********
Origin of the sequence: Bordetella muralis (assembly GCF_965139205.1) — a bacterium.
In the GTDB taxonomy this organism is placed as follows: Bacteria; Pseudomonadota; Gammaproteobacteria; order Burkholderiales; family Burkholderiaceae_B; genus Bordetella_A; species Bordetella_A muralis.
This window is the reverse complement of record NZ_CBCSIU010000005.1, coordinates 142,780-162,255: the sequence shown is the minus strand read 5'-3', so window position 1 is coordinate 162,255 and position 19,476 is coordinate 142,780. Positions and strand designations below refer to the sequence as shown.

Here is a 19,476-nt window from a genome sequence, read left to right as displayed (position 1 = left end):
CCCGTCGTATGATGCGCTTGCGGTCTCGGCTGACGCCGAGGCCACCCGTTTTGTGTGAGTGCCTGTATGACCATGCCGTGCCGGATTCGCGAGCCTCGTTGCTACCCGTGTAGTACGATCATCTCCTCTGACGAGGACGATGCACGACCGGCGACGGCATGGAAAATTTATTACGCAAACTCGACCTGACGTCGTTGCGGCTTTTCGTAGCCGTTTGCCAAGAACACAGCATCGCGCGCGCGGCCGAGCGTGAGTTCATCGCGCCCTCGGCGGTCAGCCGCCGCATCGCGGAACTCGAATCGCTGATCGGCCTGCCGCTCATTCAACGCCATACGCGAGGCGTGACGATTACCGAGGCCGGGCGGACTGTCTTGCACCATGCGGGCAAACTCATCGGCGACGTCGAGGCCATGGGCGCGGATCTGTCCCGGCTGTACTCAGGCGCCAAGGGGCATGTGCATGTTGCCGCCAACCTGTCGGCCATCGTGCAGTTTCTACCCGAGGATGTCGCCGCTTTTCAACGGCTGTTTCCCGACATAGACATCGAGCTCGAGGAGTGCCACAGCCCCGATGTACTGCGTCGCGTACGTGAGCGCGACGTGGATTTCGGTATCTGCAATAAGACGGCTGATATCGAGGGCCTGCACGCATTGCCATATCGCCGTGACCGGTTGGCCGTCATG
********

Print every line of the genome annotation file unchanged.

Origin of the sequence: Bordetella muralis (assembly GCF_965139205.1) — a bacterium.
In the GTDB taxonomy this organism is placed as follows: Bacteria; Pseudomonadota; Gammaproteobacteria; order Burkholderiales; family Burkholderiaceae_B; genus Bordetella_A; species Bordetella_A muralis.
This window is the reverse complement of record NZ_CBCSIU010000005.1, coordinates 142,780-162,255: the sequence shown is the minus strand read 5'-3', so window position 1 is coordinate 162,255 and position 19,476 is coordinate 142,780. Positions and strand designations below refer to the sequence as shown.

Here is a 19,476-nt window from a genome sequence, read left to right as displayed (position 1 = left end):
CCCGTCGTATGATGCGCTTGCGGTCTCGGCTGACGCCGAGGCCACCCGTTTTGTGTGAGTGCCTGTATGACCATGCCGTGCCGGATTCGCGAGCCTCGTTGCTACCCGTGTAGTACGATCATCTCCTCTGACGAGGACGATGCACGACCGGCGACGGCATGGAAAATTTATTACGCAAACTCGACCTGACGTCGTTGCGGCTTTTCGTAGCCGTTTGCCAAGAACACAGCATCGCGCGCGCGGCCGAGCGTGAGTTCATCGCGCCCTCGGCGGTCAGCCGCCGCATCGCGGAACTCGAATCGCTGATCGGCCTGCCGCTCATTCAACGCCATACGCGAGGCGTGACGATTACCGAGGCCGGGCGGACTGTCTTGCACCATGCGGGCAAACTCATCGGCGACGTCGAGGCCATGGGCGCGGATCTGTCCCGGCTGTACTCAGGCGCCAAGGGGCATGTGCATGTTGCCGCCAACCTGTCGGCCATCGTGCAGTTTCTACCCGAGGATGTCGCCGCTTTTCAACGGCTGTTTCCCGACATAGACATCGAGCTCGAGGAGTGCCACAGCCCCGATGTACTGCGTCGCGTACGTGAGCGCGACGTGGATTTCGGTATCTGCAATAAGACGGCTGATATCGAGGGCCTGCACGCATTGCCATATCGCCGTGACCGGTTGGCCGTCATG